Migration Contributes to Economic Growth
Labor migration undertaken voluntarily and with full respect for human dignity and safe and just working conditions is a positive example of the association between work and growth.
Just and dignified working conditions and wages must be an integral part of work, said Msgr. Robert J. Vitillo, Secretary General of the International Catholic Migration Commission (ICMC) at the International Conference on Religions and Sustainable Development Goals, held in Vatican City on 7-9 March 2019.
The conference focused on the contribution that religions can make to achieving the UN Sustainable Development Goals. Msgr. Vitillo’s intervention focused on the link between work and growth. He reminded the audience of the positive impact of migration on economic growth.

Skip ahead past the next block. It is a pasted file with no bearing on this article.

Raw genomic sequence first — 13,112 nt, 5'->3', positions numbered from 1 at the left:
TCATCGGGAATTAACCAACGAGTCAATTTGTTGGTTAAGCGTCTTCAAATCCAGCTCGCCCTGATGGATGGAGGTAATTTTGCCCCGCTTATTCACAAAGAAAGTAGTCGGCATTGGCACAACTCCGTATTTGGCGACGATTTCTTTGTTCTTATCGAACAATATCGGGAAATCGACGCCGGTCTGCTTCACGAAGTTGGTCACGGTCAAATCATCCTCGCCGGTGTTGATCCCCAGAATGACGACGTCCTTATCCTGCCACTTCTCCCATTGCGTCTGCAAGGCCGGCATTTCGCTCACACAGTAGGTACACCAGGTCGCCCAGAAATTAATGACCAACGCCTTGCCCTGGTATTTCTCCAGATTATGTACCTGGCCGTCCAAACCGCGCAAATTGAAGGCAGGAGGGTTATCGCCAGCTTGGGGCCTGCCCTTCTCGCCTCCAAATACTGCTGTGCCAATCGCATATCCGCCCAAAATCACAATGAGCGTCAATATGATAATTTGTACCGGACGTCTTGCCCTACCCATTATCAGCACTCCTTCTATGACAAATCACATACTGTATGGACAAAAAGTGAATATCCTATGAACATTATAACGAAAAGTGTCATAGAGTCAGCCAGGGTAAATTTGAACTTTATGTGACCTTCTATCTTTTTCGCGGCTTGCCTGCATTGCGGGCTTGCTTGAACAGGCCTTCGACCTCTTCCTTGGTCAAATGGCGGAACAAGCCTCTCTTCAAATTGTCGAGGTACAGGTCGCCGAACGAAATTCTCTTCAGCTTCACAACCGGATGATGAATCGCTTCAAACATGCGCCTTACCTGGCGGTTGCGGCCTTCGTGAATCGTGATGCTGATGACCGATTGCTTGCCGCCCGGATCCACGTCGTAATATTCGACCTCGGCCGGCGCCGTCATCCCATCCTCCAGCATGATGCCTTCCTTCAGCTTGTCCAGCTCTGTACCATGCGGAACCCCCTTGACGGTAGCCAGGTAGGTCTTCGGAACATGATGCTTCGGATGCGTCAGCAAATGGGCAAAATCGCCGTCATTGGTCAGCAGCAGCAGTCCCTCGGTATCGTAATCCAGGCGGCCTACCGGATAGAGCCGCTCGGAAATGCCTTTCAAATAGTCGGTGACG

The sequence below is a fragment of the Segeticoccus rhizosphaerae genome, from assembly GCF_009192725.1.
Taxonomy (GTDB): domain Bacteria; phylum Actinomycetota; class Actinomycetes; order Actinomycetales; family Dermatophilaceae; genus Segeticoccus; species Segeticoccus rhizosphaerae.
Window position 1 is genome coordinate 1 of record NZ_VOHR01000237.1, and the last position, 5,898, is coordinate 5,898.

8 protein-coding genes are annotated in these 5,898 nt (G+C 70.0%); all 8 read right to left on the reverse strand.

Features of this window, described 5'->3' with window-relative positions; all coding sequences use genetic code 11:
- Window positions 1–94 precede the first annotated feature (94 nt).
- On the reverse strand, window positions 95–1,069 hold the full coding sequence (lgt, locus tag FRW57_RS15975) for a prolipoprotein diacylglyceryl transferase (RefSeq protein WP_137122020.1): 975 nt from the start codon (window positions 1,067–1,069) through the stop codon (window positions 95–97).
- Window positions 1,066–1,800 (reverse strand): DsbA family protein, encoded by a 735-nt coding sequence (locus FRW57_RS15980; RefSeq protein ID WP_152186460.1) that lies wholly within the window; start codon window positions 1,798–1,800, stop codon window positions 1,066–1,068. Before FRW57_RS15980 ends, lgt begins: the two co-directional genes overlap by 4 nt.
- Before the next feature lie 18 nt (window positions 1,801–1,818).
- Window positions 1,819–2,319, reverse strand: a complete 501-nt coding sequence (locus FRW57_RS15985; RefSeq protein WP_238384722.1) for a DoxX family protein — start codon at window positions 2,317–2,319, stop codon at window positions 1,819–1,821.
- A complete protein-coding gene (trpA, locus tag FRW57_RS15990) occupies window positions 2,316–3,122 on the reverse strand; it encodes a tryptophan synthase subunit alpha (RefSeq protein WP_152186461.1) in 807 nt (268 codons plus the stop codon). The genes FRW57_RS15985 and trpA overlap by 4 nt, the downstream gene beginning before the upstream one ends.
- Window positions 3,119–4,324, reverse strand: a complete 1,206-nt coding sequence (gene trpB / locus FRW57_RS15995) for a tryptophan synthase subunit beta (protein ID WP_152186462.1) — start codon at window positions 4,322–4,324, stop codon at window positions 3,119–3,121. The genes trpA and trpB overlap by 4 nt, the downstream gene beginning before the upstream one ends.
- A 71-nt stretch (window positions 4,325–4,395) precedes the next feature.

“International migrants constitute 3.4 percent of the world’s population, but contribute 9.4 percent to the global Gross Domestic Product,” he said, reporting findings from the recently published report “Rethinking Labour: Ethical Reflections on the Future of Work”.
Msgr. Vitillo highlighted the Catholic emphasis on integral human development, which goes far beyond the pure and simple economic sphere.
Quoting professor Jeffrey Pfeffer, from the Graduate School of Business at Stanford University, Vitillo observed that companies should not only be concerned with their carbon footprint, but place a special attention on their human footprint, that is their impact on the human beings who work for them.